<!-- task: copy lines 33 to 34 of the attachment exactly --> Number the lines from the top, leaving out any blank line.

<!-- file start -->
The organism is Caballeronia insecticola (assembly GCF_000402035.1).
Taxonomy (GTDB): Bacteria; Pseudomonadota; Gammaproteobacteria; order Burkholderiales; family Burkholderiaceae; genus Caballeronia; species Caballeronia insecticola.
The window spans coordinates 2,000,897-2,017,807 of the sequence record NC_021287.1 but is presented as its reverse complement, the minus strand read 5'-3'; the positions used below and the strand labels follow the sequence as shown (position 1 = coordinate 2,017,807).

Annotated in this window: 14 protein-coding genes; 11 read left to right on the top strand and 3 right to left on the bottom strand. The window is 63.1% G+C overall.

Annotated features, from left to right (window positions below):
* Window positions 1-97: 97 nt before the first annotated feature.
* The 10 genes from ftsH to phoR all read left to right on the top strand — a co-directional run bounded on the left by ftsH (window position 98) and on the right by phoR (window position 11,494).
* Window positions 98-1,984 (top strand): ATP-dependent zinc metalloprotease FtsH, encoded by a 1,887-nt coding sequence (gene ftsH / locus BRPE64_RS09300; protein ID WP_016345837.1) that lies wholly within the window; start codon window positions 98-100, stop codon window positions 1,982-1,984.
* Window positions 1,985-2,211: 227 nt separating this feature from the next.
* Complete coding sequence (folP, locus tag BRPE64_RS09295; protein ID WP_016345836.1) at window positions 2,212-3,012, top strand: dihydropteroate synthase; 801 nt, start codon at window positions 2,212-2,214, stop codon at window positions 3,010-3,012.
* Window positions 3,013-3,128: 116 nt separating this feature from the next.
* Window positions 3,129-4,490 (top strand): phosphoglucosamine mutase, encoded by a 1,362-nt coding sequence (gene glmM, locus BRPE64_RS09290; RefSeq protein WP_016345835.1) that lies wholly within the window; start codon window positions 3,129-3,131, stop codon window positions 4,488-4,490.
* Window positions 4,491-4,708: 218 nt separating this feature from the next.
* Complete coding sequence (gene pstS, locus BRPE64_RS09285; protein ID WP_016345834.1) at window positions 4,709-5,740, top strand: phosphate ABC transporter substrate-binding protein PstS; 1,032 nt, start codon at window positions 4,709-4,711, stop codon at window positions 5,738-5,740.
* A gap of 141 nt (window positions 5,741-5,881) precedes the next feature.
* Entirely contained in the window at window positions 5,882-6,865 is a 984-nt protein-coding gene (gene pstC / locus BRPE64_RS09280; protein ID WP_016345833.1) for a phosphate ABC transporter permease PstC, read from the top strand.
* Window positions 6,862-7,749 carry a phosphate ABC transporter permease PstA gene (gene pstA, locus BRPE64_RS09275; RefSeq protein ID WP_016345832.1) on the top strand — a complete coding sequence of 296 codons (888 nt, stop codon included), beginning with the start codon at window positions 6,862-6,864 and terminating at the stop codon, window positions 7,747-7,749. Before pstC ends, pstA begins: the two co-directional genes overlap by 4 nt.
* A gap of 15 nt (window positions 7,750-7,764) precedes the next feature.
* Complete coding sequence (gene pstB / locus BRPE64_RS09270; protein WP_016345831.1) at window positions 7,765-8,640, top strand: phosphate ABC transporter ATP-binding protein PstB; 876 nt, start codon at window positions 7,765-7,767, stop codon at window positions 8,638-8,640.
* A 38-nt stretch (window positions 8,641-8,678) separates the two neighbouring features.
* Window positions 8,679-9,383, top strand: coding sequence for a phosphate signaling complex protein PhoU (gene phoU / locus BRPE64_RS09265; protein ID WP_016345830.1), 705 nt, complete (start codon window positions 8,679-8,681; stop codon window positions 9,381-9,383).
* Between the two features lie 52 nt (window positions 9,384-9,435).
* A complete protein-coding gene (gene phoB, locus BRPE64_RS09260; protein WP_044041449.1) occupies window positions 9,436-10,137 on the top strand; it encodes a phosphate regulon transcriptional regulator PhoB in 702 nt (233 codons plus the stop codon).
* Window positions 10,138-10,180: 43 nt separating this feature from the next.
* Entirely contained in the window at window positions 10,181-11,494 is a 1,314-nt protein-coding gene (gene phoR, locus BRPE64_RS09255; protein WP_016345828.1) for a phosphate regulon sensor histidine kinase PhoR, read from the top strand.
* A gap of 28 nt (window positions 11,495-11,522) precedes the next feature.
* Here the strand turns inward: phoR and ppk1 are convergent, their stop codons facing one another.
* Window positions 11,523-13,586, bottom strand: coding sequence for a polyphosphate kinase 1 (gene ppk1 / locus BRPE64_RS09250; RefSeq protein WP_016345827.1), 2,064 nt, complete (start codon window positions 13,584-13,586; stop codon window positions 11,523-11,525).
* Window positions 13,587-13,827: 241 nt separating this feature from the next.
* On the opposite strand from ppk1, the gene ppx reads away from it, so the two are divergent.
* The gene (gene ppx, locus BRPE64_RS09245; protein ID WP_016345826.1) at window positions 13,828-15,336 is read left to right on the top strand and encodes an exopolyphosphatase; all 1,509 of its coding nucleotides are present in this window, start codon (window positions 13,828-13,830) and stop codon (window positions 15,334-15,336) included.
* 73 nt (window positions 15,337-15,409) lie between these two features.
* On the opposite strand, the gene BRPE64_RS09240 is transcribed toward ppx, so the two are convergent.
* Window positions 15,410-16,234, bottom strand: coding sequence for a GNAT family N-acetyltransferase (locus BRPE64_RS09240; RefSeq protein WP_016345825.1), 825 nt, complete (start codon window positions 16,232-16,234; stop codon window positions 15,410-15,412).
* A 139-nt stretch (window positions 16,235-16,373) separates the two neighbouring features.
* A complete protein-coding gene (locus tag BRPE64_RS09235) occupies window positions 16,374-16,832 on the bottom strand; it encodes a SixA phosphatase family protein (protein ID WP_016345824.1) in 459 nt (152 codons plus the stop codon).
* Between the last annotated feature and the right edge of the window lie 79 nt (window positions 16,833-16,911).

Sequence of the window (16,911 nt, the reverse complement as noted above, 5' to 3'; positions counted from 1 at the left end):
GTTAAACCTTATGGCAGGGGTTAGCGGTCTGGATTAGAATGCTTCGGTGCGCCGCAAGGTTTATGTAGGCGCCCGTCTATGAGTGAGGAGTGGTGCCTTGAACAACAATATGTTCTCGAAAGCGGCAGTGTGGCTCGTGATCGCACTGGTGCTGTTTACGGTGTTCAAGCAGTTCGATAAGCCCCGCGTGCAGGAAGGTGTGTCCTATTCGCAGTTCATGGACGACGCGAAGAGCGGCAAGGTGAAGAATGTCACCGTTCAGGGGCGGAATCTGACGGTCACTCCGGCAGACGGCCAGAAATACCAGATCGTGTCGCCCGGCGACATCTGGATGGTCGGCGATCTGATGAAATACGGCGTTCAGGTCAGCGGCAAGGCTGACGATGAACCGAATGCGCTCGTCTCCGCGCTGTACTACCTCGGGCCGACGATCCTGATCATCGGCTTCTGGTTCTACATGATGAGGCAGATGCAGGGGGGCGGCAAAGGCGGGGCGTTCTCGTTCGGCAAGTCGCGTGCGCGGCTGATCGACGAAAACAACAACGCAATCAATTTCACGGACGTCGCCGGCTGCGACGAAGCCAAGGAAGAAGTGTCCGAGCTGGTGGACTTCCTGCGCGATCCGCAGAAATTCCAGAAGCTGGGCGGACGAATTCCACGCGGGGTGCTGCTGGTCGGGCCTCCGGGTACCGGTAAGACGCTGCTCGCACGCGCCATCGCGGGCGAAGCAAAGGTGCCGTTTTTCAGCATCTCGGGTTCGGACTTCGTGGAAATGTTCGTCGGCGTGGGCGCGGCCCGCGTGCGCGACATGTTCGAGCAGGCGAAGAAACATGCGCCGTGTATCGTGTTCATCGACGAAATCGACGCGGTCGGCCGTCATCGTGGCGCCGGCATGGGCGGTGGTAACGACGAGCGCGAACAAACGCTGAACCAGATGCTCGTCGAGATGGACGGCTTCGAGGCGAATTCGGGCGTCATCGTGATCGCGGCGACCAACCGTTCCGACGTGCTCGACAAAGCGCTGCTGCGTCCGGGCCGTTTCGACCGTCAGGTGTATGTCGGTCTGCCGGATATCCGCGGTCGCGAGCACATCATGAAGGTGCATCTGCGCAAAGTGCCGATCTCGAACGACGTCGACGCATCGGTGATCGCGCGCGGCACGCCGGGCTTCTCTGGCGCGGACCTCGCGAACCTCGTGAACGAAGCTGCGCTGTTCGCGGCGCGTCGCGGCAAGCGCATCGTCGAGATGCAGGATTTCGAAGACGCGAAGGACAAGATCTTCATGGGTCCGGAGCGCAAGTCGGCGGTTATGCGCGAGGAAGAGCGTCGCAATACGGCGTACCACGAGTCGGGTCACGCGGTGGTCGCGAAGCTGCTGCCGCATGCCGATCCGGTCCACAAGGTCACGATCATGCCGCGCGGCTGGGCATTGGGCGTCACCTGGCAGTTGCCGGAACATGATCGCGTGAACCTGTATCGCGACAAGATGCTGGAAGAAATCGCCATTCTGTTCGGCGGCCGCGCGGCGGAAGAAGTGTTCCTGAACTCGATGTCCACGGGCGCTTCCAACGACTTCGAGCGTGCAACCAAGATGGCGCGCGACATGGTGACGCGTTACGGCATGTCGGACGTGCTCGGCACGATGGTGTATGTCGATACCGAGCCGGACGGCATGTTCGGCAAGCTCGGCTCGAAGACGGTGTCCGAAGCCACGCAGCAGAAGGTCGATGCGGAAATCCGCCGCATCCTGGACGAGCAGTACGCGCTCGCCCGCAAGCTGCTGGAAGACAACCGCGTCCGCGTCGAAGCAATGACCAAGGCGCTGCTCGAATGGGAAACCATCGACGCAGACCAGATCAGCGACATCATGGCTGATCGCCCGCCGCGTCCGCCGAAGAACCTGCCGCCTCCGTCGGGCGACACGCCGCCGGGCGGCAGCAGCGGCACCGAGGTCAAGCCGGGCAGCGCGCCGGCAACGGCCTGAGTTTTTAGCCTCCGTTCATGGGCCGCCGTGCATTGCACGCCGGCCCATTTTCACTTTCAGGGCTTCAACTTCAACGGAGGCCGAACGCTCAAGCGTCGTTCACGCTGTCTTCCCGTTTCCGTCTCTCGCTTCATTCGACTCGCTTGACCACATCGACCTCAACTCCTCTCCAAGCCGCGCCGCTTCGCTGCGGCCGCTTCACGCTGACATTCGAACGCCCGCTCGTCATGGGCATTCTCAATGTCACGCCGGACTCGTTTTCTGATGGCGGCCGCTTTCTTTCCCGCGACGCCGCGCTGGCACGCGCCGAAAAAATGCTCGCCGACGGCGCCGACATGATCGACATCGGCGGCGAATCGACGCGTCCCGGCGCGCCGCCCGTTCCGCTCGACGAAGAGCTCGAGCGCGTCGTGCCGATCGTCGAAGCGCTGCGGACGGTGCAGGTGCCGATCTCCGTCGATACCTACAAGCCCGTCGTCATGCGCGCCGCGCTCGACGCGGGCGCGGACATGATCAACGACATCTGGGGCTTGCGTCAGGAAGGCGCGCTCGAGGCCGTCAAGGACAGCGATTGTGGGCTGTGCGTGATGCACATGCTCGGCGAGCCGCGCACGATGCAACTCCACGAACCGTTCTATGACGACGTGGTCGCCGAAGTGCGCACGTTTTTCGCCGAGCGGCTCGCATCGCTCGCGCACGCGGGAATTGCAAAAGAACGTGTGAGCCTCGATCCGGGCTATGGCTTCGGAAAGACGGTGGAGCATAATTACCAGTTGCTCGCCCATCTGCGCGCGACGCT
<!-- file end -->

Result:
* On the opposite strand, the gene BRPE64_RS09240 is transcribed toward ppx, so the two are convergent.
* Window positions 15,410-16,234, bottom strand: coding sequence for a GNAT family N-acetyltransferase (locus BRPE64_RS09240; RefSeq protein WP_016345825.1), 825 nt, complete (start codon window positions 16,232-16,234; stop codon window positions 15,410-15,412).